100th Anniversary of Wounded Knee Massacre:
US Government Recognizes Massacre While Preparing to Commit New Massacres

One hundred years after the massacre, on 25 October 1990, the US Congress, passing Concurrent Resolution 153,  officially recognized the Wounded Knee Massacre as a massacre and issued a statement expressing “deep regret”. (Meanwhile, the US Government, under the George H. W. Bush, Sr., Administration, was in the process of preparing new massacres — not with rifles and Hotchkiss canons as 100 years prior, but with modern bomber jets to bomb the nation of Iraq in Operation Desert Storm, which began three months afterwards.)

The Wounded Knee Massacre continues to be listed in the US Army record as the “Battle of Wounded Knee“.

A battle streamer honoring the US Army’s acts of genocide at the Pine Ridge Reservation — listed as “Pine Ridge 1890-1891″ — is attached to US Army flags on display at the US White House (Presidential Building), Capitol (Congressional Building), Pentagon (Military Headquarters), Westpoint Military Academy, museums, and Army bases around the world.

As of 2017, the US Army flag was adorned with 189 campaign streamers in honor of the multiple US Army war campaigns throughout the Planet since the foundation of the US Army in 1775 — (which are mostly, under contemporary international criminal law definitions, multiple US Army crimes).

   An Act of Genocide

Under contemporary international criminal law definitions and based in a truthful investigation of United States policy toward the Indigenous Peoples of the region during the two-century period 1776-1978 , this massacre may be classified as an act of genocide (one act in a systematic pattern of acts involving genocide against Indigenous Peoples of the region, under a policy for which the US Federal Government bears primary accountability).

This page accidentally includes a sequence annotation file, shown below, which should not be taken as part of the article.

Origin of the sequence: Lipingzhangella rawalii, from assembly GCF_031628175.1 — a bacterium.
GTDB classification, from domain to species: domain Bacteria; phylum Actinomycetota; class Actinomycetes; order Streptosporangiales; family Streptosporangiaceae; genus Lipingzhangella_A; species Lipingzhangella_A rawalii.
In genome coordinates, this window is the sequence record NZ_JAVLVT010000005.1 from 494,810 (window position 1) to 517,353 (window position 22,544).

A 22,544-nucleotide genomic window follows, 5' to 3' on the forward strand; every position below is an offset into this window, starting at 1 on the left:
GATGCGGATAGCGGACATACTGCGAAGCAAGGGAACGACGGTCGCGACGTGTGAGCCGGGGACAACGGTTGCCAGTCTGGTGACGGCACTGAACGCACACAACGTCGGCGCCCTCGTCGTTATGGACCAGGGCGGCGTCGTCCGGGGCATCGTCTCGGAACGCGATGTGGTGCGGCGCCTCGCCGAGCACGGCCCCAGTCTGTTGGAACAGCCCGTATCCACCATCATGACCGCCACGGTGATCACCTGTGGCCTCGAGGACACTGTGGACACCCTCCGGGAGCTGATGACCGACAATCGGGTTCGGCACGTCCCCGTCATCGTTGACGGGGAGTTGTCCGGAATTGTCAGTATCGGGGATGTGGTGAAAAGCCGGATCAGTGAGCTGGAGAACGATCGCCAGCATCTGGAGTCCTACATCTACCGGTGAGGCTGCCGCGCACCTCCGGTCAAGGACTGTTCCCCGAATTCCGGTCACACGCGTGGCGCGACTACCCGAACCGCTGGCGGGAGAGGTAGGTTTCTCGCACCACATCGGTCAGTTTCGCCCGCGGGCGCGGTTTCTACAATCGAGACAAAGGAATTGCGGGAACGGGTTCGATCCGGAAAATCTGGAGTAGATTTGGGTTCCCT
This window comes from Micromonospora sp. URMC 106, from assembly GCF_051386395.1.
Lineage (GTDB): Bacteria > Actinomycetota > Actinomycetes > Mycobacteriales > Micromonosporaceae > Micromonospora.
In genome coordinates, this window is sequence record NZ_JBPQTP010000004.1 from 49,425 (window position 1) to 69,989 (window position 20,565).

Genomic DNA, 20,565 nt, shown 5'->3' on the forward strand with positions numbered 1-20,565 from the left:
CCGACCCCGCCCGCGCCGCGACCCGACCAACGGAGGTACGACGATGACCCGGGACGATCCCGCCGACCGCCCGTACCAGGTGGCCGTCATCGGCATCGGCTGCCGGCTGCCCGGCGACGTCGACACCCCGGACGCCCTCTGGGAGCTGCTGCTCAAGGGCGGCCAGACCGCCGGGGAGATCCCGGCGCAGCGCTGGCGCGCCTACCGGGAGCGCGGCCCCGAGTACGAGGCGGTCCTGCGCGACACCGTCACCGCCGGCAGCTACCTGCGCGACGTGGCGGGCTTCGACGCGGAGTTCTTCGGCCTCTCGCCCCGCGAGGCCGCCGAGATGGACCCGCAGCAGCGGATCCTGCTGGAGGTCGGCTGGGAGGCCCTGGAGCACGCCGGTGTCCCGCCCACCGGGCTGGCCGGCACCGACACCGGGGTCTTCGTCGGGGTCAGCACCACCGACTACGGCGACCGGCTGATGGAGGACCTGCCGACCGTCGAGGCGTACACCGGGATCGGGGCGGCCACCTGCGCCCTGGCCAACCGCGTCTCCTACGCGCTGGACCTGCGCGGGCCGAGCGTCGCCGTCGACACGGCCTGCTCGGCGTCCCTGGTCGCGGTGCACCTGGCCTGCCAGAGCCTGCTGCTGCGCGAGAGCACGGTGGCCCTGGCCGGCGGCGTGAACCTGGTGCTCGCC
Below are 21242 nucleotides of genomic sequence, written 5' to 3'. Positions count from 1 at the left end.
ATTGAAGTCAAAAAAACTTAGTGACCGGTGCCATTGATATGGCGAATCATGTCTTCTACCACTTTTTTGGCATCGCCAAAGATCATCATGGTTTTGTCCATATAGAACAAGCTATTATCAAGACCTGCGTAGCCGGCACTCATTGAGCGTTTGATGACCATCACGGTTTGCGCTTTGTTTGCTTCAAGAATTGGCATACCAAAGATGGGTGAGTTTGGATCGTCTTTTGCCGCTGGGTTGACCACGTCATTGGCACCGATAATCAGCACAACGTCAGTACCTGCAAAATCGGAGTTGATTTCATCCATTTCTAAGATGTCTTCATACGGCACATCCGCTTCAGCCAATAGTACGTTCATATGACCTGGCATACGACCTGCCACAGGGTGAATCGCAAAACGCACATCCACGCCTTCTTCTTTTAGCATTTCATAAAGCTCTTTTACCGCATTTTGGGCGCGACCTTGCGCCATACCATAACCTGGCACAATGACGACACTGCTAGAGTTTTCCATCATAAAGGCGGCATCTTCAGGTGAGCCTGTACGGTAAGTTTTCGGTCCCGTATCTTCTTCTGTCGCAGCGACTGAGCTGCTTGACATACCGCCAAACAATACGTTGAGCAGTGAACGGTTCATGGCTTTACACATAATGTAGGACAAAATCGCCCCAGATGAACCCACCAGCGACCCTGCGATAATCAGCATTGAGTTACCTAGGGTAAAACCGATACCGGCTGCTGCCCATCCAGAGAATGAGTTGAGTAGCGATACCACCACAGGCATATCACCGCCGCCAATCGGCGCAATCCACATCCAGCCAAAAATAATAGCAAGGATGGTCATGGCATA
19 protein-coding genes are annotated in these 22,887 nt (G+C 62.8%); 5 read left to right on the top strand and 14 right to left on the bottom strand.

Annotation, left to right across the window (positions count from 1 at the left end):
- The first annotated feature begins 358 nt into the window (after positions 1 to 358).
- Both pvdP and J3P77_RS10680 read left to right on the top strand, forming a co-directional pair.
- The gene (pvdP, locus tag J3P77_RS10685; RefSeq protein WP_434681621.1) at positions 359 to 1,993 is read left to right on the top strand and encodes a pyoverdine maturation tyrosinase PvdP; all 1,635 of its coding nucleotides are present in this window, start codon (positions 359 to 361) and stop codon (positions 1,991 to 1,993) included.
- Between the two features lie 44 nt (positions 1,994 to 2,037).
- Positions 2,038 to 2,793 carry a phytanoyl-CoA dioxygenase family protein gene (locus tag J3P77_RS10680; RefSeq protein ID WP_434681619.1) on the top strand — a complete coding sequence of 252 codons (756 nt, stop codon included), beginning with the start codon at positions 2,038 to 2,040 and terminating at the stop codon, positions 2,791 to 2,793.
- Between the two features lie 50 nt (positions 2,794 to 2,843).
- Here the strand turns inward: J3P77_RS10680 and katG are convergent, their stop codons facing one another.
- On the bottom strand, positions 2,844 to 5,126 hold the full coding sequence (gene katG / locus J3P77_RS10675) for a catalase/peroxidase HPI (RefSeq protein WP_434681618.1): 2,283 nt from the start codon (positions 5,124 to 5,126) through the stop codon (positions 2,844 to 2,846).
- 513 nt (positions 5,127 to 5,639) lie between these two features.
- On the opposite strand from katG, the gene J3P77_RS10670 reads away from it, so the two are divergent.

Soldiers of the US Army’s 7th Cavalry Regiment, riding away after having participated in the Wounded Knee Massacre.



Testimony by American Horse
(one of four Sioux men involved in the event) —
Testimony to the US Commissioner of Indian Affairs, 11 February 1891
(source 3)

“The men were separated, as has already been said, from the women, and they were surrounded by the soldiers. …The village of the ‘Indians’ [Indigenous (Lakota Sioux) people]… was entirely surrounded by the soldiers also.

When the firing began, of course the people who were standing immediately around the young man who fired the first shot were killed right together. And then they [the US soldiers] turned their guns — Hotchkiss guns, etc. — upon the women who were in the lodges standing there under a flag of truce. And of course as soon as they were fired upon they fled — the men fleeing in one direction and the women running in two different directions. So that there were three general directions in which they took flight.

There was a woman with an infant in her arms who was killed as she almost touched the flag of truce [a white flag, symbolizing surrender and request for negotiation]. And the women and children of course were strewn [scattered] all along the circular village until they were dispatched [killed].

Right near the flag of truce a mother was shot down with her infant, the child not knowing that its mother was dead was still nursing; and that especially was a very sad sight. The women as they were fleeing with their babies were killed together, shot right through; and the women who were very heavy with child [pregnant in late stage of pregnancy] were also killed.